You are told there are two envelopes. One contains twice as much money as the other one. You pick one but are allowed to change your mind after picking it. (You are equally likely to pick the one with less money as the one with more money.)
To figure out how much on average the other envelope should contain, one might average x/2 and 2x because one is equally likely to pick one as picking the other. Since this comes out to 5x/4, one might always change his or her mind. But wouldn't this end up with one never making up his or her mind?
To find out how much, on average, the other envelope should contain, one might average x and 2x, NOT x/2 and 2x. The average is therefore 3/2x. Obviously, because one envelope contains 'x' amount of money and the other '2x' amount of money, the averge will be greater than x. But in this problem, averaging both envelopes is not a solution. There is a 50% chance of picking up the envelope with the most amount of money; whatever you do after that is, probabilistically speaking, useless. You are always 50% as likely to pick up the one with x money as you are of picking up the one with 2x money. Switching envelopes still gives you a 50% probability of picking either envelopes.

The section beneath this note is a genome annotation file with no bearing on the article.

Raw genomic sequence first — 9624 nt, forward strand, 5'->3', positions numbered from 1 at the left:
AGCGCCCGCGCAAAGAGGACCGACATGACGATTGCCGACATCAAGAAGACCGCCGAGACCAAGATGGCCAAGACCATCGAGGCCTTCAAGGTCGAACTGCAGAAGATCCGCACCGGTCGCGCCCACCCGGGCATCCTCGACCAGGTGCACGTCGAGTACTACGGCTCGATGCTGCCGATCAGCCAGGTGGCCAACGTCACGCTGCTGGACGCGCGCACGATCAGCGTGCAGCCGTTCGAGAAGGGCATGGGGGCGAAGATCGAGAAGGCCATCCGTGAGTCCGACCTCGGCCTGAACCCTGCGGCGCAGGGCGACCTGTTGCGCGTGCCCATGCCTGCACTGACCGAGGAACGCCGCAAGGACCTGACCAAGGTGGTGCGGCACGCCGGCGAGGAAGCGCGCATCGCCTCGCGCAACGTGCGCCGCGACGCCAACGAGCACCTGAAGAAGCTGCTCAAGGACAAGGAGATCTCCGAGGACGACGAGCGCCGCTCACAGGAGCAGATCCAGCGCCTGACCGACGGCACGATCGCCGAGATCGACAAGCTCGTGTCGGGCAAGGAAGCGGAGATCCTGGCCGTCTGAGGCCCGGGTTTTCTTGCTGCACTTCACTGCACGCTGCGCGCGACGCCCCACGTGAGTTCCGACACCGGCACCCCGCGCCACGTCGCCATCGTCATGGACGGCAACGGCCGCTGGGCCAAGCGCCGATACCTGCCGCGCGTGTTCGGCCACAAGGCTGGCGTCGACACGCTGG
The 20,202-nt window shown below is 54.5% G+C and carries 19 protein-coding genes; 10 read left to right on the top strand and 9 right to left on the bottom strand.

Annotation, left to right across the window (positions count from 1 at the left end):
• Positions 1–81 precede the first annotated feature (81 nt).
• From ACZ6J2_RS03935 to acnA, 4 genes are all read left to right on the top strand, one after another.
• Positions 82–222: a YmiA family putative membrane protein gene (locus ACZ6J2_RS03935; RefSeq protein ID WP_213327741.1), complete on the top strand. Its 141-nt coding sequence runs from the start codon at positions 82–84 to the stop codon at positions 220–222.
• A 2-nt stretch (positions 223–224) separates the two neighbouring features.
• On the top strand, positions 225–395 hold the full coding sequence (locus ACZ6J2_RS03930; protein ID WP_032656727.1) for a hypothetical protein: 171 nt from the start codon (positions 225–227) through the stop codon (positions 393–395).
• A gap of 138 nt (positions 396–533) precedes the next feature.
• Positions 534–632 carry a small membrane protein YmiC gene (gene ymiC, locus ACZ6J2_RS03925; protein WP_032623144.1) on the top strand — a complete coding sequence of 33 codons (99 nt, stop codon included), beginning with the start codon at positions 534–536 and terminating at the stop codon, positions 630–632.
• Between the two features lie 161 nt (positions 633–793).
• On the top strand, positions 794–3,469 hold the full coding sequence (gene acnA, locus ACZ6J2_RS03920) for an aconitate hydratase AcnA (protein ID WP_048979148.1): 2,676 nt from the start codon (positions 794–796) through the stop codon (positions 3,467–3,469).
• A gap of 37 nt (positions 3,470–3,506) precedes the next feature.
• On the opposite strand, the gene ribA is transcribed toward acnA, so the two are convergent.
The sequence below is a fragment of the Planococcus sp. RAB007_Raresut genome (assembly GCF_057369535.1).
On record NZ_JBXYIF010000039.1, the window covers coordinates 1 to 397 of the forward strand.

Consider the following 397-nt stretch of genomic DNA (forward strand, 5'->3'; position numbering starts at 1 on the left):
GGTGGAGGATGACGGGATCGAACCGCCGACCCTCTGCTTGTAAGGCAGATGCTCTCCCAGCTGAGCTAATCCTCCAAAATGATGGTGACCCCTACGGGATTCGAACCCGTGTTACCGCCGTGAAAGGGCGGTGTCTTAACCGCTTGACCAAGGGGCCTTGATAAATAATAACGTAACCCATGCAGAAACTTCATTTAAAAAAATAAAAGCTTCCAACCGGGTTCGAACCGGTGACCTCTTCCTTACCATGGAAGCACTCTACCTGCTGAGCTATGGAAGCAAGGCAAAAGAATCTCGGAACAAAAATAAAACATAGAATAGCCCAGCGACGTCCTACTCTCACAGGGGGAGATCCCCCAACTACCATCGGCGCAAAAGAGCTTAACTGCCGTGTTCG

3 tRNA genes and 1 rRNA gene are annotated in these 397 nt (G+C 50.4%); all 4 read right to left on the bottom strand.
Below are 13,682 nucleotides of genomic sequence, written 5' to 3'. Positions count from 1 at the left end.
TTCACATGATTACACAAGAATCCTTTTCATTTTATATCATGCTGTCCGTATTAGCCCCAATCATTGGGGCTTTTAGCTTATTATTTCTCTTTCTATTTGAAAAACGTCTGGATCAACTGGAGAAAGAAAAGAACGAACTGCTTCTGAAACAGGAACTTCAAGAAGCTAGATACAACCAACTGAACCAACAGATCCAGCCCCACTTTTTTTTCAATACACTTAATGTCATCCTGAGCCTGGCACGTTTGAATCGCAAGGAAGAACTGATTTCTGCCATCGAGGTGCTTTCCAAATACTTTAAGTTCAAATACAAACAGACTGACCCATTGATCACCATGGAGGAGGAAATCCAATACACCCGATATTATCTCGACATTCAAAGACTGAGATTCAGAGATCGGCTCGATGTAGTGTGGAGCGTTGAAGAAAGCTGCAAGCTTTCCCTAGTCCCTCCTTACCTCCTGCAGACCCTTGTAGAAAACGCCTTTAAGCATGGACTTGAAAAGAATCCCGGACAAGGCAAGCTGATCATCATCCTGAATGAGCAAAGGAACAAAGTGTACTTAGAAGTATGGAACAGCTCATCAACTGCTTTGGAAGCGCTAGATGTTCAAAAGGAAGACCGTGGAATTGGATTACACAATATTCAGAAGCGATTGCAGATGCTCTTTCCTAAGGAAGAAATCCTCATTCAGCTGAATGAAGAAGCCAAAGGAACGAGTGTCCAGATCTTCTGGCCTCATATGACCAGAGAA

Posted by Henry
on 2004-07-23 11:23:49